Analysis: Xbox 360 S Model Takes The Lead In July

Gamasutra analyst Matt Matthews looks at the continuing boom for the Xbox 360 slim and the "delicate balance" it's created with the PS3 Slim -- what does its launch portend for
August 16, 2010
[Analyzing July's NPD U.S. retail console numbers, Gamasutra analyst Matt Matthews looks at the continuing boom for the Xbox 360 slim and the "delicate balance" it's created with the PS3 Slim -- what does its launch portend for future hardware trends?] After Sony introduced the new Slim model for the PlayStation 3 in August 2009, the momentum in the industry shifted subtly. Having finally broken the $300 barrier, the platform seemed poised to close the gap between itself and its nearest competitor, Microsoft's Xbox 360. Exclusive titles like Uncharted 2: Among Thieves and God of War III came and went, and the gap did not close appreciably. Sony confessed to shortages from February to June of 2010. If we believe Sony's mea culpa, then its failure to execute resulted in a momentum shift that was not so much from one side to the other, from Microsoft to Sony, but rather to a delicate balance between the two. And with its launch of the Xbox 360 S Model, Microsoft has again gained the initiative. In just two months the Xbox 360 has increased its lead over the PS3 by over 350,000 units. The entry-level Arcade unit was upgraded this month (August) to include 4GB of storage and 802.11 wireless functionality while maintaining its $200 price. And the launch of Halo: Reach should help push additional units in September. While we remain dubious about the prospects for Kinect, we give some weight to the whispers among retailers of strong pre-orders. An industry which once collectively gasped and clutched its pearls when the Wii and its motion-sensing remote were revealed ought to be thoughtfully wary of predicting what consumers will demand. The figure below shows the history of the installed base gap between the Xbox 360 and PlayStation 3, annotated with salient events.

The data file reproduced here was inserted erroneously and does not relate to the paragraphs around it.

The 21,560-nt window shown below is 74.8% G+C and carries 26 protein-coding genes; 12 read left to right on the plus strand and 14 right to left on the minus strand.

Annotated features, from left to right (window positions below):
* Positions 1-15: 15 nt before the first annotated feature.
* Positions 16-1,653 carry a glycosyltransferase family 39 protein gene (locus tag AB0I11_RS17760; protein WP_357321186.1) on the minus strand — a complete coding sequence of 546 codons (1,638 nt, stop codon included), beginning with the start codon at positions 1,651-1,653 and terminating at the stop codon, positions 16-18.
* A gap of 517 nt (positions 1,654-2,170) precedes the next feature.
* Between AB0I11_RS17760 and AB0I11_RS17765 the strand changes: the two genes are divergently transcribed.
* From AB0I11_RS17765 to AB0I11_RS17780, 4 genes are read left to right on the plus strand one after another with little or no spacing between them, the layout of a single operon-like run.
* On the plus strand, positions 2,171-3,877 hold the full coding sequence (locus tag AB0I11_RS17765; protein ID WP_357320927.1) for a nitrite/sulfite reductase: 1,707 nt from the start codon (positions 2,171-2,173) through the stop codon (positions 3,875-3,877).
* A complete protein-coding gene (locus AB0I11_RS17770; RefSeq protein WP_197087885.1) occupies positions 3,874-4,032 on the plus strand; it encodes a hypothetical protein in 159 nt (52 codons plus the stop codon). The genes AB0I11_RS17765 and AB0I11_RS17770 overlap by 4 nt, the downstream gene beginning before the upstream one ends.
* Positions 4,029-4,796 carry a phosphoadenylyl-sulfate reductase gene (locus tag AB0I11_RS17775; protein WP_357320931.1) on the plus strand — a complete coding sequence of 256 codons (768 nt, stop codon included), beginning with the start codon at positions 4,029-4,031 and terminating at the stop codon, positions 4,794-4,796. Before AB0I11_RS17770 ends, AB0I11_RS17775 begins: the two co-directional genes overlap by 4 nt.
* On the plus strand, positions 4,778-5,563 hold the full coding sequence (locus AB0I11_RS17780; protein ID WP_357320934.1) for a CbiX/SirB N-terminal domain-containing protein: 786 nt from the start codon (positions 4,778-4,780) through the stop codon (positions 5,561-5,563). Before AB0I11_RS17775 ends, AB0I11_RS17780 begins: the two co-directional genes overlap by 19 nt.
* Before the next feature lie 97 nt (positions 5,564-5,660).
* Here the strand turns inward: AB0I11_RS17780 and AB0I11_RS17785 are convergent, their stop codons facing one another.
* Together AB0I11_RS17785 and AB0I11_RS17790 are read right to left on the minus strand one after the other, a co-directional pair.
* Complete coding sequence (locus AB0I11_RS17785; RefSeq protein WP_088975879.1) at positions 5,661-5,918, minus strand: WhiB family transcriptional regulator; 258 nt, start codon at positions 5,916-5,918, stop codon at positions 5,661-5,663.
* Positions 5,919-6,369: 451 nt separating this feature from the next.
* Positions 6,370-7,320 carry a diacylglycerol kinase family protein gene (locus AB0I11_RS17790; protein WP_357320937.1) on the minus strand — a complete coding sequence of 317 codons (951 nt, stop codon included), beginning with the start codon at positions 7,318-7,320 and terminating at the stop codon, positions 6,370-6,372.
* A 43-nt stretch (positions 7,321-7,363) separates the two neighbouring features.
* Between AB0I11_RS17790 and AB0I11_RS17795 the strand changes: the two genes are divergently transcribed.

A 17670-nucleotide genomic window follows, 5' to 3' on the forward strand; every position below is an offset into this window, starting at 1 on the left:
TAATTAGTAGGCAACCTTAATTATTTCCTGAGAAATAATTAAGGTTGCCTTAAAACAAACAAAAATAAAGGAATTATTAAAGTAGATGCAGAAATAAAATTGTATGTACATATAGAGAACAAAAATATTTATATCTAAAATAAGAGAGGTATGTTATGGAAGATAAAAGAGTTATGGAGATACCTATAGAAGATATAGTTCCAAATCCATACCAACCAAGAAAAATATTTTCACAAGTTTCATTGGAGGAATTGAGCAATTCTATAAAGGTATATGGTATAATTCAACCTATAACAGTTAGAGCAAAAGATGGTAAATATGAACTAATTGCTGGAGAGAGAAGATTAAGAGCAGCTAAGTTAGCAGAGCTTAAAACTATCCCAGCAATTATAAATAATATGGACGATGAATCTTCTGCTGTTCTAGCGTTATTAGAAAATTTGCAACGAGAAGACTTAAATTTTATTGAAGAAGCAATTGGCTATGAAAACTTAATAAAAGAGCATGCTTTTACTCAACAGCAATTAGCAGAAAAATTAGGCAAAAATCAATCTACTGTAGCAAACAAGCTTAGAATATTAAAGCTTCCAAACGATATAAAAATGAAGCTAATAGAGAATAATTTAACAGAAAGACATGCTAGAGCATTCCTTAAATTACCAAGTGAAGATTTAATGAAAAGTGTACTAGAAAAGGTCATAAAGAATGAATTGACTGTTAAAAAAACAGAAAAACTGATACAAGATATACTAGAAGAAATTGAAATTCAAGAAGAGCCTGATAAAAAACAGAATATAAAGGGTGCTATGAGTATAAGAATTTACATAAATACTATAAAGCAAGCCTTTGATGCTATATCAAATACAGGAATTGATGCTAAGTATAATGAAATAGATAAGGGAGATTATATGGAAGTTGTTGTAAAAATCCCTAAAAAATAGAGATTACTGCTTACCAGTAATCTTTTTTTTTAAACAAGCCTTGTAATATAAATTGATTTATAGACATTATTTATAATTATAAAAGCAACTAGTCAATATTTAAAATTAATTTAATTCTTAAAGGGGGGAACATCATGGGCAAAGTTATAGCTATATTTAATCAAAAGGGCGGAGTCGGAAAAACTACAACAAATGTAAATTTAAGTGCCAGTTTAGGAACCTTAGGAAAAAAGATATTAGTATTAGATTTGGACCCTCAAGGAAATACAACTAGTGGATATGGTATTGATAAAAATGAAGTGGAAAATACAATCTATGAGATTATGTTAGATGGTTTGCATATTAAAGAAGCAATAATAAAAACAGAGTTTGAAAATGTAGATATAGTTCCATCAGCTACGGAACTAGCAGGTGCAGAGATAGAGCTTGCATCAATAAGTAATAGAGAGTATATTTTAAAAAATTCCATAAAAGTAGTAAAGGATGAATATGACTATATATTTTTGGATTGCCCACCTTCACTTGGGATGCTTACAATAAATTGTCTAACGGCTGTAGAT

With a second month of strong Xbox 360 sales, we should take some time to examine how this renewed vigor will affect sales of the system through 2011. We can look to the introduction of the PS3 Slim, with its restyled hardware and price, as a model. The figures are startling: from August 2009 through July 2010 Sony sold 4.90 million systems, up from 2.95 million in the prior 12 months, an increase of 66 percent. (Note that the Xbox 360 S model and PS3 Slim comparison isn't perfect, but it is similar enough to justify the exercise. Sony piled features into its hardware earlier and later lowered the price and revamped the system stylings. Microsoft hit the lower prices earlier and subsequently worked to improve the feature set and restyle the hardware.) In the 12 months prior to the introduction of the Xbox 360 S model, Microsoft had sold around 4.86 million systems in the U.S. That's a relatively strong rate historically, since the previous record for Xbox 360 sales in a 12-month period was 5.04 million between October 2008 and September 2009. The Xbox 360 S has already bested that record after only two months, pushing the system's sales for the past 12 months to 5.32 million. (The Wii sold 5.04 million in its first year on the market and peaked at 10.8 million in the April 2008 through March 2009 period.) A mere 33 percent growth rate over the next year would suggest Microsoft could move 6.5 million Xbox 360 systems between June 2010 and May 2011. Given the momentum the system currently has, its improved feature set, software library, and impending launch of a Halo game, that rate is conservative. It seems likely that by the end of this calendar year the American Xbox 360 installed base will have exceeded the lifetime worldwide sales of the original Xbox. While Microsoft has the guaranteed hit of Halo: Reach later this year, its software sales saw a meaningful bump in July. According to a Microsoft press release, software sales for the platform reached $125 million. Wedbush analyst Michael Pachter noted that this was a 16 percent year-over-year increase, and we would further add that Microsoft's one platform claimed 40 percent of all console software dollars for the month. (Sony's PS3 took 29 percent share while the Wii captured 30 percent.) Gamasutra's full in-depth analysis of July's NPD results, with insights and data charts, is now live.

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